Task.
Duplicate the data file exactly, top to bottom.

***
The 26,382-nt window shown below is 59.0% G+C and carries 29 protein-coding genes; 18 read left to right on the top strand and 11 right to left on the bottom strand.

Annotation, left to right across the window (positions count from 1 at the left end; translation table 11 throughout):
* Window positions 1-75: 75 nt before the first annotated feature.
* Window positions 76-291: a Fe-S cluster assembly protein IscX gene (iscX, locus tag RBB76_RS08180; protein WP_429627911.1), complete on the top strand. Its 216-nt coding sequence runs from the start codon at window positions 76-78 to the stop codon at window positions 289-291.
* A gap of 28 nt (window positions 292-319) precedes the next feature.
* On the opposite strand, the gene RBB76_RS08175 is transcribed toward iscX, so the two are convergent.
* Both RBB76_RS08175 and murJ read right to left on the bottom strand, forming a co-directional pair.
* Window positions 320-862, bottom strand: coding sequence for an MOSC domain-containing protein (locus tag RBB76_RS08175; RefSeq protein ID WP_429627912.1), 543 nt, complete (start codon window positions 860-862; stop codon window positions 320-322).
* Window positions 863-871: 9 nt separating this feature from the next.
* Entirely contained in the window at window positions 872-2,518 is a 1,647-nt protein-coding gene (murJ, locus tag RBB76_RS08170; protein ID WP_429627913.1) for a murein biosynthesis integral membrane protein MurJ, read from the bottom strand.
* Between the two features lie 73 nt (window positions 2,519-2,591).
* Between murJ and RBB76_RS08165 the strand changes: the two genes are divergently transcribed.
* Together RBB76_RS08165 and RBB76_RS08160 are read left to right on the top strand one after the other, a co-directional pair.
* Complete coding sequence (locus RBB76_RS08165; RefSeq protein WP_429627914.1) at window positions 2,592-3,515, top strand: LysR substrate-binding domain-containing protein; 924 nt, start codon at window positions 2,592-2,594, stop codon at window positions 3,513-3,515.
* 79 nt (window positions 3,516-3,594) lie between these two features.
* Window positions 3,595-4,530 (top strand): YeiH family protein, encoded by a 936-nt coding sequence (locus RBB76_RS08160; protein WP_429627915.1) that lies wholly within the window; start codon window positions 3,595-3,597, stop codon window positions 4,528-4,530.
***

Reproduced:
The 26,382-nt window shown below is 59.0% G+C and carries 29 protein-coding genes; 18 read left to right on the top strand and 11 right to left on the bottom strand.

Annotation, left to right across the window (positions count from 1 at the left end; translation table 11 throughout):
* Window positions 1-75: 75 nt before the first annotated feature.
* Window positions 76-291: a Fe-S cluster assembly protein IscX gene (iscX, locus tag RBB76_RS08180; protein WP_429627911.1), complete on the top strand. Its 216-nt coding sequence runs from the start codon at window positions 76-78 to the stop codon at window positions 289-291.
* A gap of 28 nt (window positions 292-319) precedes the next feature.
* On the opposite strand, the gene RBB76_RS08175 is transcribed toward iscX, so the two are convergent.
* Both RBB76_RS08175 and murJ read right to left on the bottom strand, forming a co-directional pair.
* Window positions 320-862, bottom strand: coding sequence for an MOSC domain-containing protein (locus tag RBB76_RS08175; RefSeq protein ID WP_429627912.1), 543 nt, complete (start codon window positions 860-862; stop codon window positions 320-322).
* Window positions 863-871: 9 nt separating this feature from the next.
* Entirely contained in the window at window positions 872-2,518 is a 1,647-nt protein-coding gene (murJ, locus tag RBB76_RS08170; protein ID WP_429627913.1) for a murein biosynthesis integral membrane protein MurJ, read from the bottom strand.
* Between the two features lie 73 nt (window positions 2,519-2,591).
* Between murJ and RBB76_RS08165 the strand changes: the two genes are divergently transcribed.
* Together RBB76_RS08165 and RBB76_RS08160 are read left to right on the top strand one after the other, a co-directional pair.
* Complete coding sequence (locus RBB76_RS08165; RefSeq protein WP_429627914.1) at window positions 2,592-3,515, top strand: LysR substrate-binding domain-containing protein; 924 nt, start codon at window positions 2,592-2,594, stop codon at window positions 3,513-3,515.
* 79 nt (window positions 3,516-3,594) lie between these two features.
* Window positions 3,595-4,530 (top strand): YeiH family protein, encoded by a 936-nt coding sequence (locus RBB76_RS08160; protein WP_429627915.1) that lies wholly within the window; start codon window positions 3,595-3,597, stop codon window positions 4,528-4,530.